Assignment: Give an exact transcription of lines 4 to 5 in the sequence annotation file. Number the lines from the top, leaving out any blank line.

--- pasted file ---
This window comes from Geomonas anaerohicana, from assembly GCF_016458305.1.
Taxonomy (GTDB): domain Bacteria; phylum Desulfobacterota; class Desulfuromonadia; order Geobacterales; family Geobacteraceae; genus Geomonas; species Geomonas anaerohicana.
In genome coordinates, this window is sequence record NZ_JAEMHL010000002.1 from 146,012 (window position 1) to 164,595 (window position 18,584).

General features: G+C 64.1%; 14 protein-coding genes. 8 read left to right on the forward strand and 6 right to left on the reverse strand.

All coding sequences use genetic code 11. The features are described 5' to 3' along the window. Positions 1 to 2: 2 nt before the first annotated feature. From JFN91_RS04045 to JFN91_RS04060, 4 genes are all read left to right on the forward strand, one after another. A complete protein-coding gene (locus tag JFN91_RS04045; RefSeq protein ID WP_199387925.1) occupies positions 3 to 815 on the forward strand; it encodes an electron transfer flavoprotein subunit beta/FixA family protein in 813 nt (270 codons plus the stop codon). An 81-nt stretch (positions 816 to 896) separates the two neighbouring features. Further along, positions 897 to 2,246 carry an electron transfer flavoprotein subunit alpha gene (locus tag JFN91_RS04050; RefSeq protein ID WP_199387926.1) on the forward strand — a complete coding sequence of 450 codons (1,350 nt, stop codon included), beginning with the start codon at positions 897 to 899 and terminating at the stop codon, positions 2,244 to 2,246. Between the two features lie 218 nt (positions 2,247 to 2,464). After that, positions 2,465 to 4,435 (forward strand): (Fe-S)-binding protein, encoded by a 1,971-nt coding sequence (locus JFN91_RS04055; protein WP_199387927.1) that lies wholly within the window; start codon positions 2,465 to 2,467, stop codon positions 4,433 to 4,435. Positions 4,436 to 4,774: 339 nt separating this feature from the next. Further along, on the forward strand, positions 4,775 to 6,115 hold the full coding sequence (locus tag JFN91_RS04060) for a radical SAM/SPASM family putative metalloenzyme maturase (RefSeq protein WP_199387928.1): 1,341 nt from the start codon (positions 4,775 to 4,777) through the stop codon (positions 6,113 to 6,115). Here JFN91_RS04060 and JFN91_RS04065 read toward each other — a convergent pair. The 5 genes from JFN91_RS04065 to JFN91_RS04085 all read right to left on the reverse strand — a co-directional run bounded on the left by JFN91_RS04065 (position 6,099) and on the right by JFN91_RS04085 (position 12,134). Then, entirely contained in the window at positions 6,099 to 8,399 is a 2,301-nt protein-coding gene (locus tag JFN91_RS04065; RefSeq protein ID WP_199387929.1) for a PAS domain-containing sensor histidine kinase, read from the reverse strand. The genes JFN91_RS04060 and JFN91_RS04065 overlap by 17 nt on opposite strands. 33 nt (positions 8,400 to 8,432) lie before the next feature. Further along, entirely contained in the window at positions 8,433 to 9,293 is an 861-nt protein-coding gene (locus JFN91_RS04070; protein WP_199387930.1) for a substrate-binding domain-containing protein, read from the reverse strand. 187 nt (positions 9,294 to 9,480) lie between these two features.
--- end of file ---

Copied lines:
General features: G+C 64.1%; 14 protein-coding genes. 8 read left to right on the forward strand and 6 right to left on the reverse strand.

All coding sequences use genetic code 11. The features are described 5' to 3' along the window. Positions 1 to 2: 2 nt before the first annotated feature. From JFN91_RS04045 to JFN91_RS04060, 4 genes are all read left to right on the forward strand, one after another. A complete protein-coding gene (locus tag JFN91_RS04045; RefSeq protein ID WP_199387925.1) occupies positions 3 to 815 on the forward strand; it encodes an electron transfer flavoprotein subunit beta/FixA family protein in 813 nt (270 codons plus the stop codon). An 81-nt stretch (positions 816 to 896) separates the two neighbouring features. Further along, positions 897 to 2,246 carry an electron transfer flavoprotein subunit alpha gene (locus tag JFN91_RS04050; RefSeq protein ID WP_199387926.1) on the forward strand — a complete coding sequence of 450 codons (1,350 nt, stop codon included), beginning with the start codon at positions 897 to 899 and terminating at the stop codon, positions 2,244 to 2,246. Between the two features lie 218 nt (positions 2,247 to 2,464). After that, positions 2,465 to 4,435 (forward strand): (Fe-S)-binding protein, encoded by a 1,971-nt coding sequence (locus JFN91_RS04055; protein WP_199387927.1) that lies wholly within the window; start codon positions 2,465 to 2,467, stop codon positions 4,433 to 4,435. Positions 4,436 to 4,774: 339 nt separating this feature from the next. Further along, on the forward strand, positions 4,775 to 6,115 hold the full coding sequence (locus tag JFN91_RS04060) for a radical SAM/SPASM family putative metalloenzyme maturase (RefSeq protein WP_199387928.1): 1,341 nt from the start codon (positions 4,775 to 4,777) through the stop codon (positions 6,113 to 6,115). Here JFN91_RS04060 and JFN91_RS04065 read toward each other — a convergent pair. The 5 genes from JFN91_RS04065 to JFN91_RS04085 all read right to left on the reverse strand — a co-directional run bounded on the left by JFN91_RS04065 (position 6,099) and on the right by JFN91_RS04085 (position 12,134). Then, entirely contained in the window at positions 6,099 to 8,399 is a 2,301-nt protein-coding gene (locus tag JFN91_RS04065; RefSeq protein ID WP_199387929.1) for a PAS domain-containing sensor histidine kinase, read from the reverse strand. The genes JFN91_RS04060 and JFN91_RS04065 overlap by 17 nt on opposite strands. 33 nt (positions 8,400 to 8,432) lie before the next feature. Further along, entirely contained in the window at positions 8,433 to 9,293 is an 861-nt protein-coding gene (locus JFN91_RS04070; protein WP_199387930.1) for a substrate-binding domain-containing protein, read from the reverse strand. 187 nt (positions 9,294 to 9,480) lie between these two features.